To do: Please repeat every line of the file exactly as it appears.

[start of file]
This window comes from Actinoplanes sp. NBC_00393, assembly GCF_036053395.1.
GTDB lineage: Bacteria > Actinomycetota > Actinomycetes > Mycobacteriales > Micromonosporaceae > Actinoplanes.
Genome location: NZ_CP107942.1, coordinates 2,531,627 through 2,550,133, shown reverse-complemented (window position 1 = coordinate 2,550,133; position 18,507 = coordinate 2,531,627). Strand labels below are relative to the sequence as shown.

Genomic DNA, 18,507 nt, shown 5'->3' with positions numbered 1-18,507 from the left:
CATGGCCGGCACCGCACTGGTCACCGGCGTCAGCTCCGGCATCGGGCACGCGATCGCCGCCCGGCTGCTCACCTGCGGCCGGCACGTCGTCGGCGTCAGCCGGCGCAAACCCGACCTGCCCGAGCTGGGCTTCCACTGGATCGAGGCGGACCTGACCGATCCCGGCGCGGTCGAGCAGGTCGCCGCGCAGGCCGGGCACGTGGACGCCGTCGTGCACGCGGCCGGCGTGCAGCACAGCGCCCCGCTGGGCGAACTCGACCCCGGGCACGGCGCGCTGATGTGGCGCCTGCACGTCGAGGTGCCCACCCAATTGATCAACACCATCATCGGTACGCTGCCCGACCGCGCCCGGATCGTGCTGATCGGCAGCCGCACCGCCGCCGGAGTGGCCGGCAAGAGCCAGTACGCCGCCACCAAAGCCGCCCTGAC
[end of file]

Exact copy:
This window comes from Actinoplanes sp. NBC_00393, assembly GCF_036053395.1.
GTDB lineage: Bacteria > Actinomycetota > Actinomycetes > Mycobacteriales > Micromonosporaceae > Actinoplanes.
Genome location: NZ_CP107942.1, coordinates 2,531,627 through 2,550,133, shown reverse-complemented (window position 1 = coordinate 2,550,133; position 18,507 = coordinate 2,531,627). Strand labels below are relative to the sequence as shown.

Genomic DNA, 18,507 nt, shown 5'->3' with positions numbered 1-18,507 from the left:
CATGGCCGGCACCGCACTGGTCACCGGCGTCAGCTCCGGCATCGGGCACGCGATCGCCGCCCGGCTGCTCACCTGCGGCCGGCACGTCGTCGGCGTCAGCCGGCGCAAACCCGACCTGCCCGAGCTGGGCTTCCACTGGATCGAGGCGGACCTGACCGATCCCGGCGCGGTCGAGCAGGTCGCCGCGCAGGCCGGGCACGTGGACGCCGTCGTGCACGCGGCCGGCGTGCAGCACAGCGCCCCGCTGGGCGAACTCGACCCCGGGCACGGCGCGCTGATGTGGCGCCTGCACGTCGAGGTGCCCACCCAATTGATCAACACCATCATCGGTACGCTGCCCGACCGCGCCCGGATCGTGCTGATCGGCAGCCGCACCGCCGCCGGAGTGGCCGGCAAGAGCCAGTACGCCGCCACCAAAGCCGCCCTGAC